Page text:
Former Alberta premier adopts wait-and-see attitude on physician-assisted death
EDMONTON- Former Alberta premier Ed Stelmach, who recently became chairman of the board for a major Catholic health care organization, is offering a conciliatory tone on the issue of physician-assisted death but he says he wants to see more details on how the policy will be set out.
“It is a topic that does polarize, there’s no doubt about it,” Stelmach said in an interview with Global News Thursday. “”We’ll see what the committee will bring forward to the federal government and what the legislation is going to be and then our provincial government said they’re going to have extensive consultations in terms of how do we approach physician-assisted death, what will be the conscience rights issues, what will be the rights of the patient. We’ve (Covenant Health) always found a solution.”
Stelmach, who served as premier of Alberta from 2006 to 2011, began his tenure as board chair for Covenant Health on Jan.1 after having already spent several years on the board. He said the job appealed to him because the organization has influenced him from ever since when he was a child and he spent a couple of months in hospital.
“My wish is to give back to the community of sisters (catholic Sisters in Alberta), the Sisters’ legacy,” Stelmach said. “It’s just an incredible part of our history in terms of the health care that they provided- always opening their doors to the most vulnerable.”
Covenant Health runs 18 health care facilities across the province, including the Grey Nuns and Misericordia hospitals in Edmonton. When asked what his priorities will be as board chair, he said aside from seniors accommodation, infrastructure ranks at the top, including the renewal of the Misericordia Hospital.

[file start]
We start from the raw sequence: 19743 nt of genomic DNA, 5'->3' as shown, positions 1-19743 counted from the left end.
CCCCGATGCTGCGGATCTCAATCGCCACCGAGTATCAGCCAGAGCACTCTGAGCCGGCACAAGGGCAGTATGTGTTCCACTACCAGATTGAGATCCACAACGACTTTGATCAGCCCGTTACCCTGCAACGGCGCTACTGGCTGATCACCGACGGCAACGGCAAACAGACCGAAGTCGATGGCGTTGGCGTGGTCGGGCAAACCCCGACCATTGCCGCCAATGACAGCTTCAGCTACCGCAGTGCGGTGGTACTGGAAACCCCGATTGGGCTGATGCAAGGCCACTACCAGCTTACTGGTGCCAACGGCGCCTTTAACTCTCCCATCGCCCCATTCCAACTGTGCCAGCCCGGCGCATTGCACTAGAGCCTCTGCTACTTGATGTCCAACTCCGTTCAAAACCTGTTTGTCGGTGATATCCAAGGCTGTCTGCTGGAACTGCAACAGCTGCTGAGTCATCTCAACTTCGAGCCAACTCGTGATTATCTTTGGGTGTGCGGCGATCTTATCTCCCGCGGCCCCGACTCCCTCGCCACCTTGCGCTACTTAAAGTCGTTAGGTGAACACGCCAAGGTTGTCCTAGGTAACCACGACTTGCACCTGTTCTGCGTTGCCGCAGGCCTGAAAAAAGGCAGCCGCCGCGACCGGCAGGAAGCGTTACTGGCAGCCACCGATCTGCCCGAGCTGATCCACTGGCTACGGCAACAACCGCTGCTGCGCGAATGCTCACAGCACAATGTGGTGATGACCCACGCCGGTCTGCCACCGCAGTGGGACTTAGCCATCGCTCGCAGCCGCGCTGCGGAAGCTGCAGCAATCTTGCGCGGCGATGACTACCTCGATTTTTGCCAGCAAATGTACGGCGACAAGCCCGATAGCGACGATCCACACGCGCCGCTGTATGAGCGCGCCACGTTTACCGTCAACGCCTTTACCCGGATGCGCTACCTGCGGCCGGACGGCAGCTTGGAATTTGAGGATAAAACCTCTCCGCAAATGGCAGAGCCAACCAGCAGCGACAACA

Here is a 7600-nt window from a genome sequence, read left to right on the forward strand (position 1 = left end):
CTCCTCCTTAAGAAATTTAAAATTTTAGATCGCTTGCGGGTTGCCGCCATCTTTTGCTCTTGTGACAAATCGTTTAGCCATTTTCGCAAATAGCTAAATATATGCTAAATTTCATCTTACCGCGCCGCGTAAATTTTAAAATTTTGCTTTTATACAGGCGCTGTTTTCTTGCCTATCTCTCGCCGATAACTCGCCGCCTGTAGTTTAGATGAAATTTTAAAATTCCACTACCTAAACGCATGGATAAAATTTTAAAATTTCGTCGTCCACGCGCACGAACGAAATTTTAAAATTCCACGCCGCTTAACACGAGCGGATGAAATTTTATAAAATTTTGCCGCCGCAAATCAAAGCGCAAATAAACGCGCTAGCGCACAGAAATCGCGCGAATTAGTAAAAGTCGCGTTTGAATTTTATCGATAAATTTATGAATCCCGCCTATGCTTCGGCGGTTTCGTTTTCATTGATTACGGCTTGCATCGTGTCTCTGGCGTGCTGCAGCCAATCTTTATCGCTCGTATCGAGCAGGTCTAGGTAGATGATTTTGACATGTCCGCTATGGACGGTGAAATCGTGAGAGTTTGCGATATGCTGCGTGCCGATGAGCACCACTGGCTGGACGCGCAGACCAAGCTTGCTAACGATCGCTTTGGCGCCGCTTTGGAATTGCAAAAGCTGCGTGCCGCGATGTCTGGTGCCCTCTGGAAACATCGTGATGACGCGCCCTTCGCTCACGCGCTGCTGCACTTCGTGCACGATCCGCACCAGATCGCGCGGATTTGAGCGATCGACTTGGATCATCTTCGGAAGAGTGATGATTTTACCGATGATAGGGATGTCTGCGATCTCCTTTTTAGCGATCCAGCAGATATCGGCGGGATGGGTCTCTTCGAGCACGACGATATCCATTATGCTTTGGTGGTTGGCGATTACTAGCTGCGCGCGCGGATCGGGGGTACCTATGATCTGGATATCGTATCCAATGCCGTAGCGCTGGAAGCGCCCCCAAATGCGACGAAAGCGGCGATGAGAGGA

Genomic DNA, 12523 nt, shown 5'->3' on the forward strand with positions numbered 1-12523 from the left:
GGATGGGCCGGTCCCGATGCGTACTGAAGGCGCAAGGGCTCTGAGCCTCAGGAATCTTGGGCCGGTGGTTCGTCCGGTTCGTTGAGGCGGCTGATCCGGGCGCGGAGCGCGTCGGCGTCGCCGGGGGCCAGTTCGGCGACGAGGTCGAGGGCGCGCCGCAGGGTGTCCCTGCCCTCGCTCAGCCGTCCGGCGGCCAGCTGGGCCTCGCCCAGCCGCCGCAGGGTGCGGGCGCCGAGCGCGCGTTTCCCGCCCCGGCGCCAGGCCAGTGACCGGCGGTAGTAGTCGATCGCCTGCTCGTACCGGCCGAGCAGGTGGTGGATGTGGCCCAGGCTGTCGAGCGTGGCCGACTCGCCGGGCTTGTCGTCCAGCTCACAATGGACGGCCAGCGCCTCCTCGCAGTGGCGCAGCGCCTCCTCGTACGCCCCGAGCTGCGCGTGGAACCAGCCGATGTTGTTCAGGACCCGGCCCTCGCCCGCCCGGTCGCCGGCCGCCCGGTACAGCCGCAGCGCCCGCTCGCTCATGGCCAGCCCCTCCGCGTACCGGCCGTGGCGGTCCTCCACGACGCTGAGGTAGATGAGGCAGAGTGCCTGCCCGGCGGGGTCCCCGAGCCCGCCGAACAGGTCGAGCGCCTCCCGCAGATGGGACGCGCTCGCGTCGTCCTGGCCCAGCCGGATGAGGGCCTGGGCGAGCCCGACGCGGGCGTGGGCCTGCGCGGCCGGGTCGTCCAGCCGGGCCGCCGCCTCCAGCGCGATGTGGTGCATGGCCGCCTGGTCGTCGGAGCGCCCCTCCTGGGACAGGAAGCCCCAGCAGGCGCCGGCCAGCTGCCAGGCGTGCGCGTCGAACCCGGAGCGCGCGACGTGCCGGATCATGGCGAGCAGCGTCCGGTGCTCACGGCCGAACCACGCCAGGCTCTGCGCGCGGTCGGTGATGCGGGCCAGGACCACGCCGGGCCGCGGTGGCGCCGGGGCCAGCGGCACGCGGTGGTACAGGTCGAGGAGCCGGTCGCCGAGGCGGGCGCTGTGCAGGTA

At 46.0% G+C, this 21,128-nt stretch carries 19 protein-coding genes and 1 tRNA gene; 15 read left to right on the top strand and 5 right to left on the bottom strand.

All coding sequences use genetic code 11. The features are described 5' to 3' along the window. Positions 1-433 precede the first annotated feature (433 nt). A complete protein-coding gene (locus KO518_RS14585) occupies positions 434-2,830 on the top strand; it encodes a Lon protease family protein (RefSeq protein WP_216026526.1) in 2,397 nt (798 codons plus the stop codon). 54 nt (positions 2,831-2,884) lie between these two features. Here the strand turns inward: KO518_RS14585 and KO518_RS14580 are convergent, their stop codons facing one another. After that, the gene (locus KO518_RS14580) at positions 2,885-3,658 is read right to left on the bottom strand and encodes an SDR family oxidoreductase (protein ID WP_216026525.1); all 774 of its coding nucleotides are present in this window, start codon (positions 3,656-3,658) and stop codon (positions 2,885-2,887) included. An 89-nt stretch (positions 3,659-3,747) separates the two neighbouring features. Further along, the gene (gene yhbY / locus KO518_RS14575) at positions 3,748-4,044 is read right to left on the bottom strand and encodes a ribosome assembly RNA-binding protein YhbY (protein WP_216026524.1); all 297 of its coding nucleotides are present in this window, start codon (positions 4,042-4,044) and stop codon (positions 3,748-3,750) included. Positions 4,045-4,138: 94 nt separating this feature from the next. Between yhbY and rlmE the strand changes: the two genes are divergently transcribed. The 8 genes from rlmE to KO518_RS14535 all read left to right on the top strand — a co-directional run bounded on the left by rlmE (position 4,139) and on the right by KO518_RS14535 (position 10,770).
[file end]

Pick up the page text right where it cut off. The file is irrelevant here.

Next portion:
He also said despite the fact he spent his political life as a Progressive Conservative, he is satisfied with how the new NDP government is responding to the upgrades needed at the Misericordia and that more generally, he has a good relationship with key members of the Notley government.
“Government needs partners, especially in health care, and I have a good relationship with the premier, the minister of infrastructure; the minister of health is a very good person – knows her ministry extremely well and our values (Covenant Health) align very well with the priorities of government,” Stelmach said. “What you see on camera in the leg(islature) is one thing but what you do behind the scenes in terms of working together is a different story.”
When asked about the current political situation in Alberta, Stelmach indicated he is busy with his new job and not weighing in on politics as much, but did seem to suggest he believes there is an urgent need to resolve the regional differences among premiers with regard to building new oil pipelines.
“We have the third largest reserves of oil in the world and we’re the only country without tidewater access. So no matter the label of government, all provincial premiers have to set aside their regional differences, work with the federal government and work for a common Canadian need which is tidewater access.”
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